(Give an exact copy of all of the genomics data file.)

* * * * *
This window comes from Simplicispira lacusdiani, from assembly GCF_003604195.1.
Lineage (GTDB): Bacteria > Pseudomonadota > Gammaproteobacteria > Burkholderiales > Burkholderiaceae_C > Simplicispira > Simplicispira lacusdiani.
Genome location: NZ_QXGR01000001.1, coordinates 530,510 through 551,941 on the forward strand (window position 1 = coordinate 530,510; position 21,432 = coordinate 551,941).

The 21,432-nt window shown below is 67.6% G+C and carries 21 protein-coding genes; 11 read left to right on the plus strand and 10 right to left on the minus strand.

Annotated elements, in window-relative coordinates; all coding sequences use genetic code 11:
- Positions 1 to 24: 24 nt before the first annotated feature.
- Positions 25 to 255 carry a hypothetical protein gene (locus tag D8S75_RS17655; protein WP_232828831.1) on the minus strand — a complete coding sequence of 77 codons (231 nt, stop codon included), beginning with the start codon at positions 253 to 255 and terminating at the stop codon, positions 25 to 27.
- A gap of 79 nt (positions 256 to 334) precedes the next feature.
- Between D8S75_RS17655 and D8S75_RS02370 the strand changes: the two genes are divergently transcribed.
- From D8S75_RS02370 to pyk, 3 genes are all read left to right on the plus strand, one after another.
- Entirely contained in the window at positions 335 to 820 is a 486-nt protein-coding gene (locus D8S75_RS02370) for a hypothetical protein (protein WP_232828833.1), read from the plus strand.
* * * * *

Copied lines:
This window comes from Simplicispira lacusdiani, from assembly GCF_003604195.1.
Lineage (GTDB): Bacteria > Pseudomonadota > Gammaproteobacteria > Burkholderiales > Burkholderiaceae_C > Simplicispira > Simplicispira lacusdiani.
Genome location: NZ_QXGR01000001.1, coordinates 530,510 through 551,941 on the forward strand (window position 1 = coordinate 530,510; position 21,432 = coordinate 551,941).

The 21,432-nt window shown below is 67.6% G+C and carries 21 protein-coding genes; 11 read left to right on the plus strand and 10 right to left on the minus strand.

Annotated elements, in window-relative coordinates; all coding sequences use genetic code 11:
- Positions 1 to 24: 24 nt before the first annotated feature.
- Positions 25 to 255 carry a hypothetical protein gene (locus tag D8S75_RS17655; protein WP_232828831.1) on the minus strand — a complete coding sequence of 77 codons (231 nt, stop codon included), beginning with the start codon at positions 253 to 255 and terminating at the stop codon, positions 25 to 27.
- A gap of 79 nt (positions 256 to 334) precedes the next feature.
- Between D8S75_RS17655 and D8S75_RS02370 the strand changes: the two genes are divergently transcribed.
- From D8S75_RS02370 to pyk, 3 genes are all read left to right on the plus strand, one after another.
- Entirely contained in the window at positions 335 to 820 is a 486-nt protein-coding gene (locus D8S75_RS02370) for a hypothetical protein (protein WP_232828833.1), read from the plus strand.